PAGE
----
doctor as soon as possible. In general, bad bites
will produce symptoms within minutes. These signs include
swelling, purpling, and a painful burning sensation . . .
but remember that coral snake bites, which may not show
clear symptoms for several hours, must also be treated
quickly.

When to Seek Treatment For a Snakebite

There’s considerable controversy over the treatment of
venomous snakebites, much of which is caused by the fact
that a great number of variables can affect the bite’s
severity. Among these are the age and body size of the
victim, the species and size of the snake, the time of
year, the section of the snake’s geographical range where
the strike occurred, the number of bites, their location,
the depth of fang penetration, the length of time the snake
held on, the amount of venom injected, the sensitivity of
the victim to the venom, the kinds of bacteria in the
snake’s mouth, the condition and disposition of the snake
at the time, and the effectiveness and type of first aid
treatment.

At least one widely respected authority believes that any
venomous snakebite must be treated within 30 minutes for
the victim to be relatively sure of recovery. Another feels
that a person can usually stand a delay — if
necessary — of two to four hours before risking serious
consequences. All agree that the victim should be taken to
a doctor or a hospital as rapidly as possible so
that antivenin can be administered.

What is Antivenin?

There are two kinds of snake antivenin commonly
available — to doctors or through prescription
only — in the United States. Both are manufactured by
the Wyeth Laboratory in Philadelphia, both are very
expensive, and both can be dangerous in the hands of a
nonprofessional. “Antivenin (Crotalidae) Polyvalent” is
effective in the treatment of all kinds of pit viper bites,
including those of the fer-de-lance and formidable
bushmaster of South America. “Antivenin (Micrurus
fulvius
)” is used for the bites of the eastern and
Texas coral snakes. If authorities disagree on some aspects
of snakebite treatment, they are all in accord when it
comes to the matter of antivenin: It is not for use by a
layperson.

Antivenin is a chemical counterbalance to the powerful
toxins in snake poison. It is prepared from the blood of a
horse as a dehydrated serum product, and there’s the
possibility that a given individual may be allergic to
horse serum . . . perhaps as a result of previous tetanus
inoculations, which are also prepared from that material.
Such a man or woman could experience a fatal reaction upon
being treated. In very severe cases of snakebite a
physician may elect to use the serum in spite of a victim’s
positive reaction to a sensitivity test, but would then be
prepared to treat the allergy symptoms as they developed using all of the medical equipment at his or her
disposal.

The amount of antivenin needed will vary from case to case.
It’s packaged in 10-cc. vials, and anywhere from five to 30
vials (in rare cases even more) are used to treat the bite
of a diamondback rattlesnake, while a coral snake bite
requires at least three. Administration of the serum is a
complicated procedure involving several steps and a
great deal of care.

Medical attention is also needed for the aftereffects of a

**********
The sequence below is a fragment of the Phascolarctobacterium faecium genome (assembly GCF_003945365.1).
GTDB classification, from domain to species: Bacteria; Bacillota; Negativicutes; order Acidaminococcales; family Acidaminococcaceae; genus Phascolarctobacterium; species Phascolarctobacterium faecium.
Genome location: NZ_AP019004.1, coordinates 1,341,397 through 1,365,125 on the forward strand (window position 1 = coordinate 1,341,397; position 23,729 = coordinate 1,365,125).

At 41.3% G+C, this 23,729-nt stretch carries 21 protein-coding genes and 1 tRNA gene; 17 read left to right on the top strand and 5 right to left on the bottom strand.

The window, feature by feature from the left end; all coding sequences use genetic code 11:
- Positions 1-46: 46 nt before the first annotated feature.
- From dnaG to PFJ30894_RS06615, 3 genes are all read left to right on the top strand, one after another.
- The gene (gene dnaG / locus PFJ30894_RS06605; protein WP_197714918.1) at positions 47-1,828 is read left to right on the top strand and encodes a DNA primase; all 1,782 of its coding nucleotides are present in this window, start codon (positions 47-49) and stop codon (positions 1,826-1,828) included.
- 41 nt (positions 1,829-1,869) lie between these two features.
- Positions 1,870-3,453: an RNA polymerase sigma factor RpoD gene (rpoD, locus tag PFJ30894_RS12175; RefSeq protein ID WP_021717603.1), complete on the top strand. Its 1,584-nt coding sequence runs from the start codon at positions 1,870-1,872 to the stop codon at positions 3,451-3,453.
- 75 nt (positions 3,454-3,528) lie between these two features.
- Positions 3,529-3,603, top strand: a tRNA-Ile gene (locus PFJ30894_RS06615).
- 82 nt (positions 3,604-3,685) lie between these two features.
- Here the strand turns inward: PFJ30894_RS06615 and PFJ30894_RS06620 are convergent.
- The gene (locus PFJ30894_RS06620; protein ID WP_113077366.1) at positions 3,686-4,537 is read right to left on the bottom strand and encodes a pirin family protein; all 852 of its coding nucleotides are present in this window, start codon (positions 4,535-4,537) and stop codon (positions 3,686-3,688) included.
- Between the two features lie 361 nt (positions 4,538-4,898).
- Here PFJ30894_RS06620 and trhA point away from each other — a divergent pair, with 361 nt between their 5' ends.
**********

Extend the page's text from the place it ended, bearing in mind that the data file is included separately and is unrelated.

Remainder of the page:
bite. These may include considerable tissue destruction,
and a doctor will have to remove this dead flesh within a
week or so. In the meantime a broad-spectrum antibiotic is
usually given to prevent serious infection. Active exercise
of the bitten part, as it begins to heal, can help prevent
deformation.

Obviously, in view of both the dangers and expense involved
in treatment, it’s
clear that snakebite prevention is of the greatest
importance!

What Not to Do if Bitten By a Snake

Finally, you should know specifically what to
avoid doing if you’re bitten. Here are a few of
the most important do nots: First, do not make an incision and attempt suction of the
wound. This once-recommended treatment often results in cut
nerves, tendons and blood vessels with attendant infection and does little good in removing the poison.

Second, do not put the bitten limb in ice or use
any form of cooling. This procedure, which was
formerly thought to retard the spread of venom, has been
responsible for the permanent deformation or amputation of
many arms and legs.

Third, do not eat or drink prior to treatment, since doing
so tends to speed up the body’s circulation.

Fourth, and perhaps most important of all, do not assume
the worst! The curator of reptiles in one of our finest
zoos believes that possibly 50 percent of all venomous snakebites
actually have no toxic effect. He speaks from experience:
Bitten three times by various pit vipers, he has had a
reaction only once (and that, incidentally, resulted from
the bite of a cottonmouth that was “safely” impounded in a
heavy canvas catch bag).

“If it’s a serious strike, you’ll
know within a few minutes,” he says.

Adds a
pharmacist, “Remember that there’s scarcely a place in the
country where you can’t get to a doctor in plenty of time.”

So, follow the first aid procedures recommended here
and keep calm.

The quotation “the only thing we have to fear is fear
itself” may well be relevant to our dealing with snakes.
Poisonous serpents are fellow passengers on this old planet
and should be treated with respect and understanding. By
using our intelligence and employing a reasonable amount of
caution, there’s no reason we shouldn’t be able to enjoy
encounters with our remarkable neighbors — bringing
back, perhaps, memorable photographs — without getting
hurt.